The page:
Covid-19 roundup: EU calls on WTO members to expand vaccine and treatment manufacturing; US removes DPA priority ratings for AstraZeneca, J&J and Sanofi
The EU isn’t backing the US in its push to temporarily waive IP protections around Covid-19 vaccines, but on Friday, the EU submitted a new proposal to World Trade Organization members, seeking to limit the use of export restrictions and keep supply chains open.
“Vaccine-producing countries should be ready to export a fair share of their domestic production,” the European Commission said in a statement. “Supply chains are highly interconnected and should not be disrupted.”
The EU is also now encouraging vaccine manufacturers and developers to expand production and ensure the affordable supply of vaccines to low- and middle-income countries.
“Such actions could include licensing agreements, the sharing of expertise, tiered pricing including non-profit sales to low-income countries, contract manufacturing and new investments in manufacturing facilities in developing countries,” the EU said. The push comes as BioNTech and Pfizer, Johnson & Johnson and Moderna have committed to delivering 1.3 billion doses this year to low-income countries at no profit and to middle-income countries at a lower cost.
But some closely following the new developments weren’t impressed by the EU’s comments.
The EU’s counter proposal to the TRIPS waiver is straight out of a used car salesman’s book of tricks – full of false and misleading advertising, selling you something that is no better than what you already have (under the existing TRIPS Agreement). https://t.co/RlyLMh48yL
— Tahir Amin (@realtahiramin) June 4, 2021
The EU also said that it’s tabling a dedicated communication on intellectual property to the WTO body in charge of implementing the Agreement on Trade-Related Aspects of Intellectual Property Rights (TRIPS Council). “As regards the broad waiver proposed by a number of WTO members, the European Commission, while ready to discuss any option that helps end the pandemic as soon as possible, is not convinced that this would provide the best immediate response to reach the objective of the widest and timely distribution of COVID-19 vaccines that the world urgently needs,” the EU added.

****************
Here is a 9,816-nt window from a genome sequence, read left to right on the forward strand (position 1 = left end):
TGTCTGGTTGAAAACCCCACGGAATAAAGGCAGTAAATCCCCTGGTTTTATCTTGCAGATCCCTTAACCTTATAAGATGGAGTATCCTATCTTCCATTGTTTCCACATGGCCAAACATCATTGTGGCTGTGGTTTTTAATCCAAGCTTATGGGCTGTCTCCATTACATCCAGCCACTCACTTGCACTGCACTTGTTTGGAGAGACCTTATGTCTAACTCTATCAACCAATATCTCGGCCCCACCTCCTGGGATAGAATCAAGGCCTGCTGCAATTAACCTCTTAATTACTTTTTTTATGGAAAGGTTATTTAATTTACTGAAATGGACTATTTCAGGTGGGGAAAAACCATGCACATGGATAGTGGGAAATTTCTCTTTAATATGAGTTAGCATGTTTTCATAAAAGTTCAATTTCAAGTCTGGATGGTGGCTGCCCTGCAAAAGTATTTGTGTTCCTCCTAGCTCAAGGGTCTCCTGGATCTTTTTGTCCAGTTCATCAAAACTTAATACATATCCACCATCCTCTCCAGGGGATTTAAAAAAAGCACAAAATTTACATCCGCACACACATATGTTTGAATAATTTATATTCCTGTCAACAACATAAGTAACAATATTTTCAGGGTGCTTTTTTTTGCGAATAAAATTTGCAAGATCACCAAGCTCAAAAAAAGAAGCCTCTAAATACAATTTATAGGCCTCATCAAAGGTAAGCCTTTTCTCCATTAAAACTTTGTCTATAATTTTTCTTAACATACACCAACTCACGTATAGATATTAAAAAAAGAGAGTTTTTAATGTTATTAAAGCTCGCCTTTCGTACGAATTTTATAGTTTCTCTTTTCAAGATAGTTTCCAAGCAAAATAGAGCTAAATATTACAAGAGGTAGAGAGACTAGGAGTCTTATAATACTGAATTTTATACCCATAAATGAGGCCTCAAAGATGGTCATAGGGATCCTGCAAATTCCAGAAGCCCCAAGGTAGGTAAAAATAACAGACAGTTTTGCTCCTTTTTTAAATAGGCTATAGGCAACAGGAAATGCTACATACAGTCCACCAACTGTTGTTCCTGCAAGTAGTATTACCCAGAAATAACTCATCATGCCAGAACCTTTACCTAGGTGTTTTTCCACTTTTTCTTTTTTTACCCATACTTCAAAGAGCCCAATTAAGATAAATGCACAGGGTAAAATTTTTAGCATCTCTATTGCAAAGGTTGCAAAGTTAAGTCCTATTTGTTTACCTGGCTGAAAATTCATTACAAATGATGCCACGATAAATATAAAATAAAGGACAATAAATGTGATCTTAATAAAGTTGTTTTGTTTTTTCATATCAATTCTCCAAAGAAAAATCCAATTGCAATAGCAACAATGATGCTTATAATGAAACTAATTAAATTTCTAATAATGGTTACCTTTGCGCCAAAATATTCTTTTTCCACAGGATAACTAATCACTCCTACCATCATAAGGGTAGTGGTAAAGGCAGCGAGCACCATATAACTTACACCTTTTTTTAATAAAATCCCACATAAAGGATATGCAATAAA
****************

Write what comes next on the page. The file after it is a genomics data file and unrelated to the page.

US finally begins shipping donated vaccine doses around the world, DPA priority ratings lifted for AstraZeneca, J&J and Sanofi
On Thursday, the US unveiled its strategy for shipping 25 million J&J, Pfizer and Moderna vaccine doses by the end of the month, and less than 24 hours later, the State Department spokesman tweeted out photos of the first shipment of 1 million doses of the J&J vaccine to South Korea.
One million J&J vaccines are headed to our partners in the Republic of Korea. With these doses we’re ensuring the safety and readiness of ROK and U.S. forces. The friendship between our two countries runs deep, especially in times of great need. pic.twitter.com/c3ZLLa0eex
— Ned Price (@StateDeptSpox) June 4, 2021
About 6 million doses will go to “regional priorities and partner recipients,” including Mexico, Canada, and the Republic of Korea, West Bank and Gaza, Ukraine, Kosovo, Haiti, Georgia, Egypt, Jordan, Iraq, and Yemen, and UN frontline workers, while nearly 19 million doses will be shared through COVAX, with the following allocations:
- About 6 million for South and Central America, including to: Brazil, Argentina, Colombia, Costa Rica, Peru, Ecuador, Paraguay, Bolivia, Guatemala, El Salvador, Honduras, Panama, Haiti, and other Caribbean Community (CARICOM) countries, as well as the Dominican Republic.
- About 7 million for Asia to the following countries: India, Nepal, Bangladesh, Pakistan, Sri Lanka, Afghanistan, Maldives, Malaysia, Philippines, Vietnam, Indonesia, Thailand, Laos, Papua New Guinea, Taiwan, and the Pacific Islands.
- About 5 million for Africa, in coordination with the African Union
In total, the Biden administration says it’s planning to ship at least 80 million US vaccine doses globally. But of that 80 million, 60 million AstraZeneca doses are still awaiting an FDA OK to be shipped because they were produced at the troubled Emergent BioSolutions plant in Baltimore.
Meanwhile, the US also removed the Defense Production Act priority ratings for AstraZeneca, Novavax, and Sanofi.
“While the manufacturers will continue to make these three vaccines, this action will allow U.S.-based companies that supply these vaccine manufacturers to make their own decisions on which orders to fulfill first,” Jeff Zients, the White House Coronavirus Response Coordinator, said at a press conference on Thursday.
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